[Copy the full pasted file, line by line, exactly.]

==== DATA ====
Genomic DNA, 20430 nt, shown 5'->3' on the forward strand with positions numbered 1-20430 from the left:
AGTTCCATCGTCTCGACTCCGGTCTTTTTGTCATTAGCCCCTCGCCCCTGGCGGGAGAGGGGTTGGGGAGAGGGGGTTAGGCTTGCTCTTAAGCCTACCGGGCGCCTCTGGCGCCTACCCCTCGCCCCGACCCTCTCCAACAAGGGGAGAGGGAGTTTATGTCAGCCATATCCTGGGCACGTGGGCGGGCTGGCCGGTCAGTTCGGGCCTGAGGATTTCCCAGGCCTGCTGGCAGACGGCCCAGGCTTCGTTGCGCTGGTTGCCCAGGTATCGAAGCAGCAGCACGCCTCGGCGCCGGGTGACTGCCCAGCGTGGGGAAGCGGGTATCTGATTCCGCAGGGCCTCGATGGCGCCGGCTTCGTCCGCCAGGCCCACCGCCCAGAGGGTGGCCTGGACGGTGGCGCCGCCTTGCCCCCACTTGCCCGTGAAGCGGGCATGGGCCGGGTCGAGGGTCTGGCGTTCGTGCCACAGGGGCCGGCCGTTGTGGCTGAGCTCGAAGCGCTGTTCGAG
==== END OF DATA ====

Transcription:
Genomic DNA, 20430 nt, shown 5'->3' on the forward strand with positions numbered 1-20430 from the left:
AGTTCCATCGTCTCGACTCCGGTCTTTTTGTCATTAGCCCCTCGCCCCTGGCGGGAGAGGGGTTGGGGAGAGGGGGTTAGGCTTGCTCTTAAGCCTACCGGGCGCCTCTGGCGCCTACCCCTCGCCCCGACCCTCTCCAACAAGGGGAGAGGGAGTTTATGTCAGCCATATCCTGGGCACGTGGGCGGGCTGGCCGGTCAGTTCGGGCCTGAGGATTTCCCAGGCCTGCTGGCAGACGGCCCAGGCTTCGTTGCGCTGGTTGCCCAGGTATCGAAGCAGCAGCACGCCTCGGCGCCGGGTGACTGCCCAGCGTGGGGAAGCGGGTATCTGATTCCGCAGGGCCTCGATGGCGCCGGCTTCGTCCGCCAGGCCCACCGCCCAGAGGGTGGCCTGGACGGTGGCGCCGCCTTGCCCCCACTTGCCCGTGAAGCGGGCATGGGCCGGGTCGAGGGTCTGGCGTTCGTGCCACAGGGGCCGGCCGTTGTGGCTGAGCTCGAAGCGCTGTTCGAG